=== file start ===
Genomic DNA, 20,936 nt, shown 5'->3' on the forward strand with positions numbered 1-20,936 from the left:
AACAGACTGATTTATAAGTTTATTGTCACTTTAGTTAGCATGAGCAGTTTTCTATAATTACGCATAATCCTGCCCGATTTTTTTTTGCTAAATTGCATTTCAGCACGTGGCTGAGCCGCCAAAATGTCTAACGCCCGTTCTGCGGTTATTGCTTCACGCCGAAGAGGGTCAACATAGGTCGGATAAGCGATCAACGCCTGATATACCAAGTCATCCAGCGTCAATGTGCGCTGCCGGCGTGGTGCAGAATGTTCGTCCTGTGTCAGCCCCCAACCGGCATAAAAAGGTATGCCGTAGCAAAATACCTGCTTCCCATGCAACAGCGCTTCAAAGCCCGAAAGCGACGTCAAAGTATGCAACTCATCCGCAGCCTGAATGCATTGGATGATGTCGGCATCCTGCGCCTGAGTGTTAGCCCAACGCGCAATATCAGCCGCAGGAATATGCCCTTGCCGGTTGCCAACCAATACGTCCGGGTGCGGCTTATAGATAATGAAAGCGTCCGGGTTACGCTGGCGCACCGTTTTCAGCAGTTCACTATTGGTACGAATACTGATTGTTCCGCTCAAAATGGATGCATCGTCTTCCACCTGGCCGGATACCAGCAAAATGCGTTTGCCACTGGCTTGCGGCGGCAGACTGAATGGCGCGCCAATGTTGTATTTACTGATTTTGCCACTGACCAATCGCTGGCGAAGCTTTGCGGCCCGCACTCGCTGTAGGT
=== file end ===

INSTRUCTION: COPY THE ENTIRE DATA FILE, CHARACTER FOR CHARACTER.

Genomic DNA, 20,936 nt, shown 5'->3' on the forward strand with positions numbered 1-20,936 from the left:
AACAGACTGATTTATAAGTTTATTGTCACTTTAGTTAGCATGAGCAGTTTTCTATAATTACGCATAATCCTGCCCGATTTTTTTTTGCTAAATTGCATTTCAGCACGTGGCTGAGCCGCCAAAATGTCTAACGCCCGTTCTGCGGTTATTGCTTCACGCCGAAGAGGGTCAACATAGGTCGGATAAGCGATCAACGCCTGATATACCAAGTCATCCAGCGTCAATGTGCGCTGCCGGCGTGGTGCAGAATGTTCGTCCTGTGTCAGCCCCCAACCGGCATAAAAAGGTATGCCGTAGCAAAATACCTGCTTCCCATGCAACAGCGCTTCAAAGCCCGAAAGCGACGTCAAAGTATGCAACTCATCCGCAGCCTGAATGCATTGGATGATGTCGGCATCCTGCGCCTGAGTGTTAGCCCAACGCGCAATATCAGCCGCAGGAATATGCCCTTGCCGGTTGCCAACCAATACGTCCGGGTGCGGCTTATAGATAATGAAAGCGTCCGGGTTACGCTGGCGCACCGTTTTCAGCAGTTCACTATTGGTACGAATACTGATTGTTCCGCTCAAAATGGATGCATCGTCTTCCACCTGGCCGGATACCAGCAAAATGCGTTTGCCACTGGCTTGCGGCGGCAGACTGAATGGCGCGCCAATGTTGTATTTACTGATTTTGCCACTGACCAATCGCTGGCGAAGCTTTGCGGCCCGCACTCGCTGTAGGT